“It’s a big, game-changing initiative that will absolutely help workforce development. This grant is our commitment to prepare a better-aligned workforce between our educational partners,” she says. “We are investing in our talent in Southwest Florida for better economic growth and economic development. This is what I see as our investment in human capital in Southwest Florida.”

Navigating needs

To enhance the success of the Equitable Jobs Pipeline, FutureMakers Coalition will pair each adult learner with a Navigator who can help identify and manage the hurdles many may face while taking the next step in their education. 

“The Navigator is the face of the Pipeline. It’s a crucial role … in making sure that we get to as many people as possible and to make sure that, once people are in the program, they are moving forward,” Neto says. “[The Navigator] will learn about a participant’s barriers, so we can understand the barriers and try to remove them.”

More than simply guides, Navigators also will help connect Pipeline participants to the nonprofit and educational opportunities they need. Ultimately, the goal is to match every adult learner directly with an employer, and a career. 

“There are services and support out there that can help us get through these things that (could) end your school career,” LeSage says. “A Navigator basically walks alongside them … helping to navigate the system, the nonprofit sector, the education system and hopefully connecting to jobs directly with employers, in order to help adults become successful in achieving their education and career goals.”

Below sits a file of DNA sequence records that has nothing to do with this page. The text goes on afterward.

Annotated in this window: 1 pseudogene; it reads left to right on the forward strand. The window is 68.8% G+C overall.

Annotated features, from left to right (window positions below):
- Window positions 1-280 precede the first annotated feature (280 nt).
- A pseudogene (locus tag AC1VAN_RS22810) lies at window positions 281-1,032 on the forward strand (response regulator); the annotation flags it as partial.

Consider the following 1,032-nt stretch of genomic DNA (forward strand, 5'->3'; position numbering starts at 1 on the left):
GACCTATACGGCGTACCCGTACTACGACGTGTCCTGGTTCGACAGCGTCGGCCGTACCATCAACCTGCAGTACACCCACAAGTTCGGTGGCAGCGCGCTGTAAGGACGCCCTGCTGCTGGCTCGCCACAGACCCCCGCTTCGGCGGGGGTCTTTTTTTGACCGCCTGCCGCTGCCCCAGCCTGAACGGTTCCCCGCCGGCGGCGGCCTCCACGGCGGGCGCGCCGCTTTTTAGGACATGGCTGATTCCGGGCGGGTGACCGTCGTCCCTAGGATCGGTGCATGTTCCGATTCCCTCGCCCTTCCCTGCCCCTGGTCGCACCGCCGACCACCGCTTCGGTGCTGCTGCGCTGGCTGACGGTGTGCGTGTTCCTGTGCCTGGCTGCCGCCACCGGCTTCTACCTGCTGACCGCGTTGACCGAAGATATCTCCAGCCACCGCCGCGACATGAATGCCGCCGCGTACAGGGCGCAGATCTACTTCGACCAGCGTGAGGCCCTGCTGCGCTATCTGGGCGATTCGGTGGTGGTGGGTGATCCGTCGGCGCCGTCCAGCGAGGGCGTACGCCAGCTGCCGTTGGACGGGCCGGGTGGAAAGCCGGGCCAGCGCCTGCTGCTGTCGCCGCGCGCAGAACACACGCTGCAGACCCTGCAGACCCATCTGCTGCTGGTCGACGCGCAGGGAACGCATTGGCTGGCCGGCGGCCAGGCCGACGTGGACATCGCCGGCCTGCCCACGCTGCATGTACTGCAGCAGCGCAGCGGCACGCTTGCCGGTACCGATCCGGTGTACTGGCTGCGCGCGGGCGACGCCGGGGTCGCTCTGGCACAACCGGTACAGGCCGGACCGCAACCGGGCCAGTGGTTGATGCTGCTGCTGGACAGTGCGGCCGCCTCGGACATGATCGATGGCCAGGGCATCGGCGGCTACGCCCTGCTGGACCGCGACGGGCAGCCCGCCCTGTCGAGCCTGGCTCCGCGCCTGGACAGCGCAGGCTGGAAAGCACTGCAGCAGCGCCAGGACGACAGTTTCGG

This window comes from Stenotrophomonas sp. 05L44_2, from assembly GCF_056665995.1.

A hub for talent

Owing to the efforts of FutureMakers Coalition, FGCU and other partners to develop a more skilled workforce, in January 2020, Southwest Florida was designated as a Talent Hub by the Lumina Foundation in partnership with the Kresge Foundation. The designation, which was awarded to only 25 communities nationwide, also played a big role in earning the Good Jobs Challenge Grant.

“Becoming a Talent Hub required us to really step up our game. It required us to do some really quick turnaround projects that would show whether or not we could accelerate our ability to increase the number of people that have credentials beyond high school. And we did an amazing job at it, even during a pandemic,” LeSage says. “That put us at a new level when it comes to how we’re regarded in terms of our ability to work together to solve education and workforce challenges. We’ve been honing our practice (and) we’ve been working with other leaders in the State of Florida and across the country to understand the best practices to share. And as a result, I think we’ve brought some of the best things that are happening around the country right here to Southwest Florida.”